If confirmed, Roth would be in charge of an investigation into allegations against Alejandro Mayorkas, the newly confirmed No. 2 at Homeland Security and former U.S. immigration director who is accused of helping secure worker visas on behalf of a firm tied to Virginia Gov.-elect Terry McAuliffe (D) and Anthony Rodham, a brother of Hillary Rodham Clinton.
Obama has struggled to fill many of the key positions at the Department of Homeland Security, which is home to the third-largest executive-branch workforce, including agencies such as Customs and Border Protection, the Coast Guard, the Transportation Security Administration and the Federal Emergency Management Agency. About 40 percent of the top roles are either unfilled or held by acting officials.
The department’s leadership ratings were lowest among large agencies in the 2013 “Best Places to Work in the Federal Government” report, which is based on the government’s annual employee-viewpoints survey. Its senior-leadership score was particularly bad, with 35 points out of 100. DHS also ranked last in its category with an overall score of 46.8 points.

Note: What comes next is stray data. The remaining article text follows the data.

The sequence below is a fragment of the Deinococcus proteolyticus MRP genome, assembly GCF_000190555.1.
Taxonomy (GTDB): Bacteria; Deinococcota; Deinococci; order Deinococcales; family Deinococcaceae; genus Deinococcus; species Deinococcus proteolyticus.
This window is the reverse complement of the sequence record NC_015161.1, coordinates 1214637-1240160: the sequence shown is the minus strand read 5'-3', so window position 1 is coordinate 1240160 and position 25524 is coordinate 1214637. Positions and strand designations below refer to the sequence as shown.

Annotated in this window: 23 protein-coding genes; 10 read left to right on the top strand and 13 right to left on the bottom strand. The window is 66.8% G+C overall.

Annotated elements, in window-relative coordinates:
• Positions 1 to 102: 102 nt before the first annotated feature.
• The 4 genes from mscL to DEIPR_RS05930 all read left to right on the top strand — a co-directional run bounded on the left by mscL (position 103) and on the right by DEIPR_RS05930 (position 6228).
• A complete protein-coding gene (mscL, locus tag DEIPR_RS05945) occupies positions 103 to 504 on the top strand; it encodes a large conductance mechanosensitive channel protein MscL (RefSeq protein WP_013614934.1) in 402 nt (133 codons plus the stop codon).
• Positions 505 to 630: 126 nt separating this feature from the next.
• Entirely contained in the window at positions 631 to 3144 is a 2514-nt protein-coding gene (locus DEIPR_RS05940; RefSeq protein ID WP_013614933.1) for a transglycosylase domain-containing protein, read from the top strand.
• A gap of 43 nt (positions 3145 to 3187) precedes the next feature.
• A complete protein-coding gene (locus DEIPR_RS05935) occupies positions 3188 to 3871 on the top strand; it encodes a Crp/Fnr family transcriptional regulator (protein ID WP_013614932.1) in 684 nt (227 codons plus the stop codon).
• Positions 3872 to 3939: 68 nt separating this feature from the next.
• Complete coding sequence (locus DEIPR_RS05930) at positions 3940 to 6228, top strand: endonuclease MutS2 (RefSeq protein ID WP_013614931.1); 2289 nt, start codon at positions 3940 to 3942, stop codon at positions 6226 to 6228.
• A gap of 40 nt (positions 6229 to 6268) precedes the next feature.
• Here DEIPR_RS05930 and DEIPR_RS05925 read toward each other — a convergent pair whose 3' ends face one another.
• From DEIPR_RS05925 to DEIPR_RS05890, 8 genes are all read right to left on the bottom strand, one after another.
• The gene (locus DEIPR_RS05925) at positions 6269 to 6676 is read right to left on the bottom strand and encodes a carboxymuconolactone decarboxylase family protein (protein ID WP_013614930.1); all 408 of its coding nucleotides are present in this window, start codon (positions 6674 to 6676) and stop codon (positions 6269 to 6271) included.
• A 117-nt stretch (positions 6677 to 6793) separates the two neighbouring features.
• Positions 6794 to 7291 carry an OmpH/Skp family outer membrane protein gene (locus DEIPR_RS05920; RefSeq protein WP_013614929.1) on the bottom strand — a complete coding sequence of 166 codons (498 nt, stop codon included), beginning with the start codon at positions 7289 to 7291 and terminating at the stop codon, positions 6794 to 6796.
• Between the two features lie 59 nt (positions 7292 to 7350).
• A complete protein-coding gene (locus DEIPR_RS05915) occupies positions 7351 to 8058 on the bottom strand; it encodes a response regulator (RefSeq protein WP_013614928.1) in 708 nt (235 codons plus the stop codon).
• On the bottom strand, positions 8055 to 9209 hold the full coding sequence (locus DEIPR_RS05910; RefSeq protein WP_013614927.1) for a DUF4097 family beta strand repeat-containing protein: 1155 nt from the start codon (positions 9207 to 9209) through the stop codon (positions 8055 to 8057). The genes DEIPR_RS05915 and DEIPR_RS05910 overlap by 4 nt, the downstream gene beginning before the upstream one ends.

In recent months, Obama has made progress in choosing nominees for some of the Homeland Security leadership openings, and new Senate rules prevent Republicans from filibustering to block votes on those picks as they have done in the past.
With the new guidelines in place, the Senate last month confirmed Jeh Johnson, former general counsel for the Pentagon, to serve as secretary of homeland security. In a party-line vote that month, the Senate also confirmed Mayorkas.
Senate lawmakers have showed little resistance to Roth’s nomination, but members of both parties have said he’ll face challenges if confirmed.
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